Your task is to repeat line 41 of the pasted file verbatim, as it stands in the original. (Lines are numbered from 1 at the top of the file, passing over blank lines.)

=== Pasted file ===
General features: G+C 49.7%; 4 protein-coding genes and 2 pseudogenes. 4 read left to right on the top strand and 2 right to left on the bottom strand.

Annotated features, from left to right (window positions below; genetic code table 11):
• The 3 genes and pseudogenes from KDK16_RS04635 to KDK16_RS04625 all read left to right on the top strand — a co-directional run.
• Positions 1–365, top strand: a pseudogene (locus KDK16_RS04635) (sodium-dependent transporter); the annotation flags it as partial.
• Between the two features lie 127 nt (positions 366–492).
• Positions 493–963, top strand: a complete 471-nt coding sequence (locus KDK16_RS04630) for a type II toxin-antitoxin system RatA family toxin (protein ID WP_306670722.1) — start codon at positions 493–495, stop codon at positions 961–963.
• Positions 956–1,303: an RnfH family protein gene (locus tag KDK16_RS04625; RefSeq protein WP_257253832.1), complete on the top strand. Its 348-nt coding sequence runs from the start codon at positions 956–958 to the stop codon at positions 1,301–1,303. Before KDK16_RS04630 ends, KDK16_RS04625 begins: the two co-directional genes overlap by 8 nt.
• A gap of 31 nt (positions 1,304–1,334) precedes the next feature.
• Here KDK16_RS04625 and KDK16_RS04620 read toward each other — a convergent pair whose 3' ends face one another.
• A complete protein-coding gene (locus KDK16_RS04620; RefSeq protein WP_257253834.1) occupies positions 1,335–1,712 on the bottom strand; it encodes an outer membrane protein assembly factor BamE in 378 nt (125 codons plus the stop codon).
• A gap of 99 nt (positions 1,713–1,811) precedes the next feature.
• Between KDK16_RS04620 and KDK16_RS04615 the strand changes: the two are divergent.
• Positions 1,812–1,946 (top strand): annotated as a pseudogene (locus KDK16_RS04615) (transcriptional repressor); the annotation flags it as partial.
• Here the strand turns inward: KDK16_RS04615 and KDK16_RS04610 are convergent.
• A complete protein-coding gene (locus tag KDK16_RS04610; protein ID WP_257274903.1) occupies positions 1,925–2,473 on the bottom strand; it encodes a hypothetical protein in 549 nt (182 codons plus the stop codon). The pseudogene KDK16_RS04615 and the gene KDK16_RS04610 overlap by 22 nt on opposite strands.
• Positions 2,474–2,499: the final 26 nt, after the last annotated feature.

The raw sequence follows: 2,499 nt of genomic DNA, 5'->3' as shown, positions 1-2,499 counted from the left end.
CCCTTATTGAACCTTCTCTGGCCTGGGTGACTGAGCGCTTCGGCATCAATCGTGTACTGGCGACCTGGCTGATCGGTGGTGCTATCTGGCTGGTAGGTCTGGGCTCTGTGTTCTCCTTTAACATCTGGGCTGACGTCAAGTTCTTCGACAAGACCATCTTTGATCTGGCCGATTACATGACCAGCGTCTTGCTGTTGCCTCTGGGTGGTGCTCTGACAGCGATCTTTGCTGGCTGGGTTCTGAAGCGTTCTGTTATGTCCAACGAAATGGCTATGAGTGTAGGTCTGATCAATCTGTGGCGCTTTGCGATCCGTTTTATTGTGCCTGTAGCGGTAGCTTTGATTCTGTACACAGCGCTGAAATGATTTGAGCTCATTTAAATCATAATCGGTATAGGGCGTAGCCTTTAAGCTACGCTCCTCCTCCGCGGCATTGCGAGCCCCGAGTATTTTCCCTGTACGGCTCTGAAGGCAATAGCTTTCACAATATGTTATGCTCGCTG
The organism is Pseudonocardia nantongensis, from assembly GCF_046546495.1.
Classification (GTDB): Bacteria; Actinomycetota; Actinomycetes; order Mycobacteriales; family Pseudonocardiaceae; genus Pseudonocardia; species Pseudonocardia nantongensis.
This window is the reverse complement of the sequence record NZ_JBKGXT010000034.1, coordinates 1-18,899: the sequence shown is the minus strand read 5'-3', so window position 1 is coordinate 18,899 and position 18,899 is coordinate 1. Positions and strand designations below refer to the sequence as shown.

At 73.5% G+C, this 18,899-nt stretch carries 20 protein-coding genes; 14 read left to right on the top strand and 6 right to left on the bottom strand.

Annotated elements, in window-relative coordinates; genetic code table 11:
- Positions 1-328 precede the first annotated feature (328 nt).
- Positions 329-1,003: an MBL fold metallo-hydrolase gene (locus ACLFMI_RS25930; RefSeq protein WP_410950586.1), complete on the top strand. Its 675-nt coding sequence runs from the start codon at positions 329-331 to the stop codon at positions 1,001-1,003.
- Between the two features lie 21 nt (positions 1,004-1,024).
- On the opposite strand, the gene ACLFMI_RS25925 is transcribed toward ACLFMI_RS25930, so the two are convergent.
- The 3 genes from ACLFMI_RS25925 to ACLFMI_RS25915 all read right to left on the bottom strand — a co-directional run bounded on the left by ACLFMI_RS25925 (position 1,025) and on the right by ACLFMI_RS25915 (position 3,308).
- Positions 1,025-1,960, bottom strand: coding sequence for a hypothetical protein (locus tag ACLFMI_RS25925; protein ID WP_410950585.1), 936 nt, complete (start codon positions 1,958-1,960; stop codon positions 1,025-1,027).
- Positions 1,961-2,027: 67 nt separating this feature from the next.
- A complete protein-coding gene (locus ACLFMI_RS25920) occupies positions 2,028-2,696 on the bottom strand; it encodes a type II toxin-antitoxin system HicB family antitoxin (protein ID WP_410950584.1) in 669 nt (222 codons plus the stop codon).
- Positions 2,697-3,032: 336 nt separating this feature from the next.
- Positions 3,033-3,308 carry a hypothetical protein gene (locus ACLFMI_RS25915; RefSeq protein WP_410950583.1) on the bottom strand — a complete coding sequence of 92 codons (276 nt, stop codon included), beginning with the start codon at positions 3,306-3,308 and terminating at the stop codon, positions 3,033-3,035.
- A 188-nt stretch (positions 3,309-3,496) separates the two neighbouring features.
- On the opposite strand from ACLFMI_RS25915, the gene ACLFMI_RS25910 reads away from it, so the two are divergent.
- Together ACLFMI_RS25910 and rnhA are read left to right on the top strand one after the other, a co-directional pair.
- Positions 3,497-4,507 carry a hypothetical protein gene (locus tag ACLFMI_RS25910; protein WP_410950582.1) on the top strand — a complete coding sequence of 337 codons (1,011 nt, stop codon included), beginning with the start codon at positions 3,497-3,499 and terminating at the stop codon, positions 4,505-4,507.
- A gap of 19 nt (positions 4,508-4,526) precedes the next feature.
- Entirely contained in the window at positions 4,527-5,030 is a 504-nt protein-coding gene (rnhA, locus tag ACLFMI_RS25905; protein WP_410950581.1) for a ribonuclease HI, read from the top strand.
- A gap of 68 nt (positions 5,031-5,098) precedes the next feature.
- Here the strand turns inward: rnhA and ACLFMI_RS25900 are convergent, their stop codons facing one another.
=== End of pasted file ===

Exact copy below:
- Here the strand turns inward: rnhA and ACLFMI_RS25900 are convergent, their stop codons facing one another.